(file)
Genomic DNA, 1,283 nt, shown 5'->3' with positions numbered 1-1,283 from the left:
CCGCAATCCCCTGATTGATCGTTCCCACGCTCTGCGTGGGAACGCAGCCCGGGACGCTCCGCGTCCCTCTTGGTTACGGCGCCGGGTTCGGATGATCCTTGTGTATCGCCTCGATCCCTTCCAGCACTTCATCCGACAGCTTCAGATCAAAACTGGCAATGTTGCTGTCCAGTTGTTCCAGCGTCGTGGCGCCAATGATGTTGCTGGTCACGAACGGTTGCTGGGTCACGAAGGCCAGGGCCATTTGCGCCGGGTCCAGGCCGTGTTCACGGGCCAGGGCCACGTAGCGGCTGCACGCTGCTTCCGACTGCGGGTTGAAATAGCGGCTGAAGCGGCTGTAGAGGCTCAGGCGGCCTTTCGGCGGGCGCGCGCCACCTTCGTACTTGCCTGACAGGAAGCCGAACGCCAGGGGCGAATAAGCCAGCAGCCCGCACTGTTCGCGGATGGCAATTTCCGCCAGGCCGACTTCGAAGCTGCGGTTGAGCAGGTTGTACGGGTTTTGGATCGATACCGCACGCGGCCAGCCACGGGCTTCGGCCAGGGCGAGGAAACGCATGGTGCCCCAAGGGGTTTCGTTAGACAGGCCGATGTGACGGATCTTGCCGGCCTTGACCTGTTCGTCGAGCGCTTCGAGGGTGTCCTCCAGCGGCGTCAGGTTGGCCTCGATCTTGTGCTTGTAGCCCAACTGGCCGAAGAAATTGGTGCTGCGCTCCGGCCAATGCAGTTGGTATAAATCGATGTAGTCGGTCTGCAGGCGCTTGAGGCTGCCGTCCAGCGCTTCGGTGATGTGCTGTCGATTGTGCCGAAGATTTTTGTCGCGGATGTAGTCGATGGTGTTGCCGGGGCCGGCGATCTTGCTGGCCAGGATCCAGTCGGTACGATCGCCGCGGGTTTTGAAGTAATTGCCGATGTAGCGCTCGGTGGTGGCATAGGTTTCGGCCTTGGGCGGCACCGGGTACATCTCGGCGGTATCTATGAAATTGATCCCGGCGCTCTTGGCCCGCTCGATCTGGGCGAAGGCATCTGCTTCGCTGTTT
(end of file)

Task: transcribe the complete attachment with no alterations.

Genomic DNA, 1,283 nt, shown 5'->3' with positions numbered 1-1,283 from the left:
CCGCAATCCCCTGATTGATCGTTCCCACGCTCTGCGTGGGAACGCAGCCCGGGACGCTCCGCGTCCCTCTTGGTTACGGCGCCGGGTTCGGATGATCCTTGTGTATCGCCTCGATCCCTTCCAGCACTTCATCCGACAGCTTCAGATCAAAACTGGCAATGTTGCTGTCCAGTTGTTCCAGCGTCGTGGCGCCAATGATGTTGCTGGTCACGAACGGTTGCTGGGTCACGAAGGCCAGGGCCATTTGCGCCGGGTCCAGGCCGTGTTCACGGGCCAGGGCCACGTAGCGGCTGCACGCTGCTTCCGACTGCGGGTTGAAATAGCGGCTGAAGCGGCTGTAGAGGCTCAGGCGGCCTTTCGGCGGGCGCGCGCCACCTTCGTACTTGCCTGACAGGAAGCCGAACGCCAGGGGCGAATAAGCCAGCAGCCCGCACTGTTCGCGGATGGCAATTTCCGCCAGGCCGACTTCGAAGCTGCGGTTGAGCAGGTTGTACGGGTTTTGGATCGATACCGCACGCGGCCAGCCACGGGCTTCGGCCAGGGCGAGGAAACGCATGGTGCCCCAAGGGGTTTCGTTAGACAGGCCGATGTGACGGATCTTGCCGGCCTTGACCTGTTCGTCGAGCGCTTCGAGGGTGTCCTCCAGCGGCGTCAGGTTGGCCTCGATCTTGTGCTTGTAGCCCAACTGGCCGAAGAAATTGGTGCTGCGCTCCGGCCAATGCAGTTGGTATAAATCGATGTAGTCGGTCTGCAGGCGCTTGAGGCTGCCGTCCAGCGCTTCGGTGATGTGCTGTCGATTGTGCCGAAGATTTTTGTCGCGGATGTAGTCGATGGTGTTGCCGGGGCCGGCGATCTTGCTGGCCAGGATCCAGTCGGTACGATCGCCGCGGGTTTTGAAGTAATTGCCGATGTAGCGCTCGGTGGTGGCATAGGTTTCGGCCTTGGGCGGCACCGGGTACATCTCGGCGGTATCTATGAAATTGATCCCGGCGCTCTTGGCCCGCTCGATCTGGGCGAAGGCATCTGCTTCGCTGTTT